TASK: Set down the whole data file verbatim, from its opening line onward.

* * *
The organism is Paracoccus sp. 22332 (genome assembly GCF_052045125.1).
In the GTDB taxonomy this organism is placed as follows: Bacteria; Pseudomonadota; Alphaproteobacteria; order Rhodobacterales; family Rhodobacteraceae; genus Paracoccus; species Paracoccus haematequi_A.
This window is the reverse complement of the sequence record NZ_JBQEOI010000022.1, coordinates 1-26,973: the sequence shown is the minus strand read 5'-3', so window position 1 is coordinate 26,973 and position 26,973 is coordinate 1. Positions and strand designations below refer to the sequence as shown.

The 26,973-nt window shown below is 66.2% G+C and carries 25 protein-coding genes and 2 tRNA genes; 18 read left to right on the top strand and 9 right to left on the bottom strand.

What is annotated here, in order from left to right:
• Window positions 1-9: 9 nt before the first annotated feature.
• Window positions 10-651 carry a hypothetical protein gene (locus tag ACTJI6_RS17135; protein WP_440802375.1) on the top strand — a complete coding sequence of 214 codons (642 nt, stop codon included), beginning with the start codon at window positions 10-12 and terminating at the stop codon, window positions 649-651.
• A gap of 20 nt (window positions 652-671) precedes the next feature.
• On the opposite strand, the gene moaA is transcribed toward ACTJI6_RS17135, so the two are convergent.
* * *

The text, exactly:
The organism is Paracoccus sp. 22332 (genome assembly GCF_052045125.1).
In the GTDB taxonomy this organism is placed as follows: Bacteria; Pseudomonadota; Alphaproteobacteria; order Rhodobacterales; family Rhodobacteraceae; genus Paracoccus; species Paracoccus haematequi_A.
This window is the reverse complement of the sequence record NZ_JBQEOI010000022.1, coordinates 1-26,973: the sequence shown is the minus strand read 5'-3', so window position 1 is coordinate 26,973 and position 26,973 is coordinate 1. Positions and strand designations below refer to the sequence as shown.

The 26,973-nt window shown below is 66.2% G+C and carries 25 protein-coding genes and 2 tRNA genes; 18 read left to right on the top strand and 9 right to left on the bottom strand.

What is annotated here, in order from left to right:
• Window positions 1-9: 9 nt before the first annotated feature.
• Window positions 10-651 carry a hypothetical protein gene (locus tag ACTJI6_RS17135; protein WP_440802375.1) on the top strand — a complete coding sequence of 214 codons (642 nt, stop codon included), beginning with the start codon at window positions 10-12 and terminating at the stop codon, window positions 649-651.
• A gap of 20 nt (window positions 652-671) precedes the next feature.
• On the opposite strand, the gene moaA is transcribed toward ACTJI6_RS17135, so the two are convergent.